Well, so I promised to post this last week. And I didn't.... I think I'm still dealing with jet lag, what can I say?
I've decided to talk/blog about our trip chronologically and this means the yarn will come up chronologically as well.
We started out from Chicago's O'Hare on June 12. Here we are, looking appropriately cheesy--including the little pins that we had made for the guests at our wedding which we are wearing that you probably cannot see (husband busted them out of his bag just as we arrived at the airport). I don't remember if I made this clear or not, but besides traveling to celebrate our birthdays, this trip was our very belated honeymoon!
Please note how little luggage we had with us -- we were going for 3 weeks!! We took those two bags/backpacks and one carry on per person (my purse and husband's messenger bag). We were very proud of ourselves for traveling so light. We decided to follow Rick Steve's recommendations and just take a minimal amount of clothing so that we would have less to carry. Seeing as how there was no way we could carry 3 weeks' worth of clothing with us, this seemed reasonable -- we'd just have to wash clothes as we went along.
Besides many delays, our traveling was pretty uneventful.
The first moment I realized I might have a problem with my packing (after we FINALLY got our luggage, which of course had to get separated from us) was the instant I opened it and saw:
Do you see the problem? Half the contents of my bag is yarn!?!?! How did I let it take over my brain like that? You see in here the Noro book and yarn that I have for the sweater I wrote about quite a while ago. Also included was the sock kit I got from Blue Moon Fiber Arts which I wrote about quite a while ago as well. I figured I was going to have time on trains so I should probably bring some knitting along.... Am I the only one who gets this over zealous? Not pictured here is the pair of socks that I was already working on for my husband. Let me just warn you now: the yarn to clothing ratio did not improve on the trip....
But let me explain something. I thought that we would find hoards of yarn shops in Ireland because of all that I've heard about Irish Knitting. We did not. Not in Dublin, especially. We went to a Mills store (I can't remember which) that was just on the north side of the Ha'penny Bridge expecting yarn galore and didn't find much there. We found some pre-made sweaters. We also saw some sewing notions and a handful of yarn -- most of which looked to be acrylic, which was not what I was looking for. I'm pretty sure this was the Dublin Woollen Mills. Disappointing, to say the least.
Then we went to Hickey's which was recommended on this site. Hickey's is a fabric/home decor store, as it turns out. The Hickey's on Henry St. had some yarn downstairs, as promised. However, there really wasn't much. I would not bother going there unless you're ONLY going to Dublin, you HAVE to have souvenir yarn, and you can't get anywhere else. Oh, and do NOT go to the one at St. Stephen's Green, as they don't have any yarn. I didn't get to check out some of the other shops that were listed on the site I mentioned above. I really wanted to go to the Springwools shop because it looks good from their website AND my grandfather's last name was Spring (as is my mother's). So, it would have been a fun homage. However, we couldn't make it to that store. We were in Dublin for such a short time!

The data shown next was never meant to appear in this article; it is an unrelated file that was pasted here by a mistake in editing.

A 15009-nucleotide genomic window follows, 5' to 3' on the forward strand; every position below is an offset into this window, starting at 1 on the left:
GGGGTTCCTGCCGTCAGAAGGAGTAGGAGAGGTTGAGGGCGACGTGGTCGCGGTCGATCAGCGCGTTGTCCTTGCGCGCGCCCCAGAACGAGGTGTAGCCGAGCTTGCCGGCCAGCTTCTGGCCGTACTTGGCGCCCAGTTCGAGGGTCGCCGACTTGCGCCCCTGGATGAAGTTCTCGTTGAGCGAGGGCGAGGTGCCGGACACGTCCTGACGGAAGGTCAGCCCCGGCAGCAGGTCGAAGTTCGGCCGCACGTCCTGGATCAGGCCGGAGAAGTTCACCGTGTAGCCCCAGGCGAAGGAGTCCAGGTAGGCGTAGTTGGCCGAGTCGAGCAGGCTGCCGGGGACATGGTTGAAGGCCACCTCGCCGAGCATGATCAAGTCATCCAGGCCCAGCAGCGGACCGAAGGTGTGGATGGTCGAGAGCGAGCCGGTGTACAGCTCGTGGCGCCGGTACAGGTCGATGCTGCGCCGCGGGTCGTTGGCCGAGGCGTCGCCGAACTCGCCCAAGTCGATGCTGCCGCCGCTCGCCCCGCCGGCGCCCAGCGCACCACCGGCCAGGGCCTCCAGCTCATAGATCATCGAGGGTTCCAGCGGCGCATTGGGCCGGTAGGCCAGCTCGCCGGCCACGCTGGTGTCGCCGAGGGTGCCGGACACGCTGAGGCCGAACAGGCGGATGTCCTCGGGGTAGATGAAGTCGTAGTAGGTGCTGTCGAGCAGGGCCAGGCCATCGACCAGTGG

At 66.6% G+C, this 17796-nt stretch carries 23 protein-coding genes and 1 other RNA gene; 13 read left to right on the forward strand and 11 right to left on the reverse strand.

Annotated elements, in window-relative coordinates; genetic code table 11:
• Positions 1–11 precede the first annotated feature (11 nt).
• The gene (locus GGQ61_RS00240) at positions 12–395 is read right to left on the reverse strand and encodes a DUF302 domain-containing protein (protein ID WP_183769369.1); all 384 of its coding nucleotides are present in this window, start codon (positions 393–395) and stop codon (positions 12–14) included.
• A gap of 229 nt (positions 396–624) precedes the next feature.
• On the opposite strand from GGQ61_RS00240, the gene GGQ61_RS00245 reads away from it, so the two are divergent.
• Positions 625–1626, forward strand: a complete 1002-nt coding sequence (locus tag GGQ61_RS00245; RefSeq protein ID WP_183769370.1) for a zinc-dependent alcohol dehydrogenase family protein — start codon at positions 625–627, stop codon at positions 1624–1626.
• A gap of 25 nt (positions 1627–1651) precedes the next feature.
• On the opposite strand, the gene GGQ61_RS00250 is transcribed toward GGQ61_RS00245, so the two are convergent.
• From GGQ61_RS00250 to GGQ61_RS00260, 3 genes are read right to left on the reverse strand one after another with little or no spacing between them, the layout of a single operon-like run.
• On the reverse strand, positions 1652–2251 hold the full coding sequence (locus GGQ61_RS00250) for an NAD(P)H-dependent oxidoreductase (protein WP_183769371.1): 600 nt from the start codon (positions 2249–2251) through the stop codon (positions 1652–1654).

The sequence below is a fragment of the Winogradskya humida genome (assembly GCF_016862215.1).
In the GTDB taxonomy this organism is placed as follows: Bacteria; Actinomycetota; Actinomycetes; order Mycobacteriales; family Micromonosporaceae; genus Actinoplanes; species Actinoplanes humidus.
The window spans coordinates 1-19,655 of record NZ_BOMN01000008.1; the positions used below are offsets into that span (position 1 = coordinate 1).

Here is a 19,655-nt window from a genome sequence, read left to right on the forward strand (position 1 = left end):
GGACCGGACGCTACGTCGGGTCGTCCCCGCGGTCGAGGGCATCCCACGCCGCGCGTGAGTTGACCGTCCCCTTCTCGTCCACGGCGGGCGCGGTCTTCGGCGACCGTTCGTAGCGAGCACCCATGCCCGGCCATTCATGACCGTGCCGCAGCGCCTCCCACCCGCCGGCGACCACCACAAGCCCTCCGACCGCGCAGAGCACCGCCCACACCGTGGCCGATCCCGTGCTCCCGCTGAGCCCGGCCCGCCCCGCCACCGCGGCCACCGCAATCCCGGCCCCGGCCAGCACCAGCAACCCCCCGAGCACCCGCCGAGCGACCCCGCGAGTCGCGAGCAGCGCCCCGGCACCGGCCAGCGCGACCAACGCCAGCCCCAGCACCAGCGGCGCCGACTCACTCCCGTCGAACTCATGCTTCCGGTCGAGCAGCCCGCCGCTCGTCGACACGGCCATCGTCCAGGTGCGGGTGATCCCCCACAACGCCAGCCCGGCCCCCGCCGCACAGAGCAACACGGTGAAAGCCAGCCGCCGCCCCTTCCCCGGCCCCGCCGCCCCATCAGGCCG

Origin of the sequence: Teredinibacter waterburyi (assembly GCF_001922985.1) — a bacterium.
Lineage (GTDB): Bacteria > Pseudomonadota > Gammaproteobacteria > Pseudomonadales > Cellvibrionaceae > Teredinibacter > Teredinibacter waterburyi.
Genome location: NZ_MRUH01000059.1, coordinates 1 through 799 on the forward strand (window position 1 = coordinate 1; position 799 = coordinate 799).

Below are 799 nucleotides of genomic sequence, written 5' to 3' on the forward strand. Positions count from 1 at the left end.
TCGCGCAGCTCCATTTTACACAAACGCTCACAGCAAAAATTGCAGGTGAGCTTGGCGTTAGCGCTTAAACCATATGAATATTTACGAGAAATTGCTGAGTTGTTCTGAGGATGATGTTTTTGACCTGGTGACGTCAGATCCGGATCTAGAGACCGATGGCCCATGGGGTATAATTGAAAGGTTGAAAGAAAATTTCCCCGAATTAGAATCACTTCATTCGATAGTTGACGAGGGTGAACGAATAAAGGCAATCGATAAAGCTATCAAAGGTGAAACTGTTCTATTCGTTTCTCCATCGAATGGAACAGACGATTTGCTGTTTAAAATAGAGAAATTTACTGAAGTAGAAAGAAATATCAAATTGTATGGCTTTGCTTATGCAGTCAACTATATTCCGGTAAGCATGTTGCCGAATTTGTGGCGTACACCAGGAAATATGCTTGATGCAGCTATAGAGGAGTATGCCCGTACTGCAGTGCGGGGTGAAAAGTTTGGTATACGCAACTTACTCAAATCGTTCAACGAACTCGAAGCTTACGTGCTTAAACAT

Alas, we left Dublin without yarn and I have to admit that I thought that I just might leave Ireland without yarn! I mean, if the big city doesn't have it, who will??
We did manage to get a little sightseeing in besides the yarn shop. Among other things, we walked along Grafton St. Here is a shot of that:
It is a pedestrians-only street for shopping, which is pretty cool. And, yes, we had our obligatory Irish rain.
Even the agony of the rain and the yarnlessness were soothed by a stop into The Foggy Dew which was in the trendy Temple Bar area (picture includes husband, who hates having his picture taken). The bar was quite lovely. It was dark and cozy and a welcome retreat from the rain. We were also feeling quite jetlagged still at that point, so it was nice to have a pleasant, mellow place to duck into.
We found it fairly well populated by people who seemed to have stopped in after work to hang out with friends and let the stress of the day fall away. The inside was all covered with rich wood paneling and on the walls were album covers for English bands. I thought this was a little odd given that we were in Ireland, but who doesn't feel respect for The Who, David Bowie, etc.??
And, of course, we had our very first real Irish Guinness. Look at this baby. I don't normally drink Guinness at home, but I had to have it in Ireland (I had read that it's actually much better in Ireland, as it is very fresh). It was very smooth and nice. The bartender took forever to pour it, just as we had been told they would. Nothing gets poured like a Guinness -- they don't take that long for other beers (I watched). Somewhat surprising was the fact that it was cold. I had heard that beer isn't served cold there, but this was not what we found over all, actually. Maybe it was that we were frequenting places that Americans turn up at all regularly and they complain about warm beer, etc., but The Foggy Dew didn't have anybody else who was obviously American (we found them elsewhere on our trip and then some!).
Oh, and the glasses our Guinnesses came in might have made it home with us . . . . Darn you, Erinn!!
Well, that's the sad story of Dublin and no yarn. It was a lovely city, though, and it would have been nice to have more time there. In no way could it beat the countryside, however, which I will write about next.....